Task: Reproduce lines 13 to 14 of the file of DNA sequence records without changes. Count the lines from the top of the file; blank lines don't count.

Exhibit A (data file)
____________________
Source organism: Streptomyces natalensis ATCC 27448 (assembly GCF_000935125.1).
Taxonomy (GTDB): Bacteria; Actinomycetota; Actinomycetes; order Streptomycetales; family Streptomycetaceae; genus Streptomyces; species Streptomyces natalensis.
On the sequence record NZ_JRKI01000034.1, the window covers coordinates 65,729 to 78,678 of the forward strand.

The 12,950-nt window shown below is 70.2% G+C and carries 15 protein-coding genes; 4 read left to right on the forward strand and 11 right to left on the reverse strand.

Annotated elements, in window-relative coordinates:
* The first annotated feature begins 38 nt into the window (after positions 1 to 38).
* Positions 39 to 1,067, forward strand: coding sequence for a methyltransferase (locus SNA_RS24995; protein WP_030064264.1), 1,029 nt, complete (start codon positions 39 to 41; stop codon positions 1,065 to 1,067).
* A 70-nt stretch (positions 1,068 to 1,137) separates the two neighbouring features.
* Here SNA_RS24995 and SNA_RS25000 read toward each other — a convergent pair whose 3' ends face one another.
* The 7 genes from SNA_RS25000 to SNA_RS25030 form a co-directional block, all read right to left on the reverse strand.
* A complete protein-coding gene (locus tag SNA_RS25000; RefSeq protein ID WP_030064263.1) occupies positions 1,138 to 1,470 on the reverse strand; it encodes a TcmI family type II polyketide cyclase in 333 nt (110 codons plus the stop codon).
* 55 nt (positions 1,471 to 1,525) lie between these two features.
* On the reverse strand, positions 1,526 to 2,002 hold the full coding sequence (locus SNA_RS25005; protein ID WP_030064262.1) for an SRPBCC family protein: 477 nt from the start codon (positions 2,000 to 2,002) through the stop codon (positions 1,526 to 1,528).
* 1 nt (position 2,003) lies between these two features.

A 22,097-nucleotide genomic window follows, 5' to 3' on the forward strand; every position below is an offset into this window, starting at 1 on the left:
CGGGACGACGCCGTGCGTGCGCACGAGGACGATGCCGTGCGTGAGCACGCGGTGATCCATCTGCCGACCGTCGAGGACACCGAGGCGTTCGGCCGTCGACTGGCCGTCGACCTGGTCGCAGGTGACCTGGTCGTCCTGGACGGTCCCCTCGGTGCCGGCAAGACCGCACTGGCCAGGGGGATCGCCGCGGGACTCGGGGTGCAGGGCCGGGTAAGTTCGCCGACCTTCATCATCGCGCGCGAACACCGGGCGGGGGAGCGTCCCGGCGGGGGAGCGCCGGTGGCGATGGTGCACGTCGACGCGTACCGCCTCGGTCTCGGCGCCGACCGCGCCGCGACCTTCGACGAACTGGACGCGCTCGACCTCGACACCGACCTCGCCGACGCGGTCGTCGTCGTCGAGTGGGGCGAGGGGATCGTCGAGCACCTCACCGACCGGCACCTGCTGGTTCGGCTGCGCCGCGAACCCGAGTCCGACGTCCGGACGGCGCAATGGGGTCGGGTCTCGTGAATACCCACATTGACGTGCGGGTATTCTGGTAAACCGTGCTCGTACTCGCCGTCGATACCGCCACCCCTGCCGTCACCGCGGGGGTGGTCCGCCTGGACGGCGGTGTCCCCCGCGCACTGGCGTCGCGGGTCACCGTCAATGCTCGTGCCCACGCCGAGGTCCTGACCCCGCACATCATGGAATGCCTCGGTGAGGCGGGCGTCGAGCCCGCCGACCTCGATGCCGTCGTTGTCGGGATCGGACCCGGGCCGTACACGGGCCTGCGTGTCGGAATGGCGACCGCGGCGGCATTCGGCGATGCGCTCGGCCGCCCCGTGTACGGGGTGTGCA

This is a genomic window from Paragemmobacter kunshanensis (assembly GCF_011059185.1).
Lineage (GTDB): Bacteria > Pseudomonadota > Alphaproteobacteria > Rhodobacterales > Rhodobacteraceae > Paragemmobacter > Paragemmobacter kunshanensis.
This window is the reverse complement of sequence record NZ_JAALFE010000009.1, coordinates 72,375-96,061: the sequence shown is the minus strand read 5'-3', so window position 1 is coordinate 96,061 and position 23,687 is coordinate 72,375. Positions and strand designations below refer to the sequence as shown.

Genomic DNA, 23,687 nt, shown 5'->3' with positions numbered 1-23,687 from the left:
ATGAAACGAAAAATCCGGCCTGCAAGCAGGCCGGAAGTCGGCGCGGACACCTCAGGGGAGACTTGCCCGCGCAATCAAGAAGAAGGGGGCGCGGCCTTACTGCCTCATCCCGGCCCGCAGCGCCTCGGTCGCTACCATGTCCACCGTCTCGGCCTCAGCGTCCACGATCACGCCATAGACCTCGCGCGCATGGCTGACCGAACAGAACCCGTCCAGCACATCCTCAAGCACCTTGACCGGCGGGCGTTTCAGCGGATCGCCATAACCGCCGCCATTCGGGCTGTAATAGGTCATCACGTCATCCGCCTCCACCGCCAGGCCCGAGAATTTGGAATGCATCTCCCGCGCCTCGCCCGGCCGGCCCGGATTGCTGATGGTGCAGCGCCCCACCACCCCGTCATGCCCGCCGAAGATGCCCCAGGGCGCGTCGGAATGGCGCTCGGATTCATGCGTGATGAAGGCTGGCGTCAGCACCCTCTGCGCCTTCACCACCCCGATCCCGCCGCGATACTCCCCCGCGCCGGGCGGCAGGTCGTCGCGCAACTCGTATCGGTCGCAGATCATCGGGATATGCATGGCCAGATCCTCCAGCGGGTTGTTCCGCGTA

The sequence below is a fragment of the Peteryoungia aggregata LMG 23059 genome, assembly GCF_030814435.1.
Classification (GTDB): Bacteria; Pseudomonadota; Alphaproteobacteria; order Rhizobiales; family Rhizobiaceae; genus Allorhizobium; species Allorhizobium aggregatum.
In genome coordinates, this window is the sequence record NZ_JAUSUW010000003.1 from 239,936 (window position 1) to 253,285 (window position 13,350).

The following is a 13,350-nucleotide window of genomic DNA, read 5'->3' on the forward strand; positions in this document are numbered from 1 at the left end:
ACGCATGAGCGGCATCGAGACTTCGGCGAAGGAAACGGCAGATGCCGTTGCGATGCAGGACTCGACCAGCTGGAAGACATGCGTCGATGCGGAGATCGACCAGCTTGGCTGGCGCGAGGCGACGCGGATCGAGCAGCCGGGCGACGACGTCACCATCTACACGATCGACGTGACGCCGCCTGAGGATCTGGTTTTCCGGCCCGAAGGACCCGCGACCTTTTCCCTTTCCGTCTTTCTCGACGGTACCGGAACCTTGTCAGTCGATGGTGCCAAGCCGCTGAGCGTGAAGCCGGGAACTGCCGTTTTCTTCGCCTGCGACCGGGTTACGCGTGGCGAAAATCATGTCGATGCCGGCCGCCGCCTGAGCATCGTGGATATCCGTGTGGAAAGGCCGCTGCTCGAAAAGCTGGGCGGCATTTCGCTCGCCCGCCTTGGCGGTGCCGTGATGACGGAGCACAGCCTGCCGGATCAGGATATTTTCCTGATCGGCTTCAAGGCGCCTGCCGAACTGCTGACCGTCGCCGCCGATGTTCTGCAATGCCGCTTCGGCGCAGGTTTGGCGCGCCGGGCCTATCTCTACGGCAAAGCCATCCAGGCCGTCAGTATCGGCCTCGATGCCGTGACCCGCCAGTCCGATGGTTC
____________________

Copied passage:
* On the reverse strand, positions 1,526 to 2,002 hold the full coding sequence (locus SNA_RS25005; protein ID WP_030064262.1) for an SRPBCC family protein: 477 nt from the start codon (positions 2,000 to 2,002) through the stop codon (positions 1,526 to 1,528).
* 1 nt (position 2,003) lies between these two features.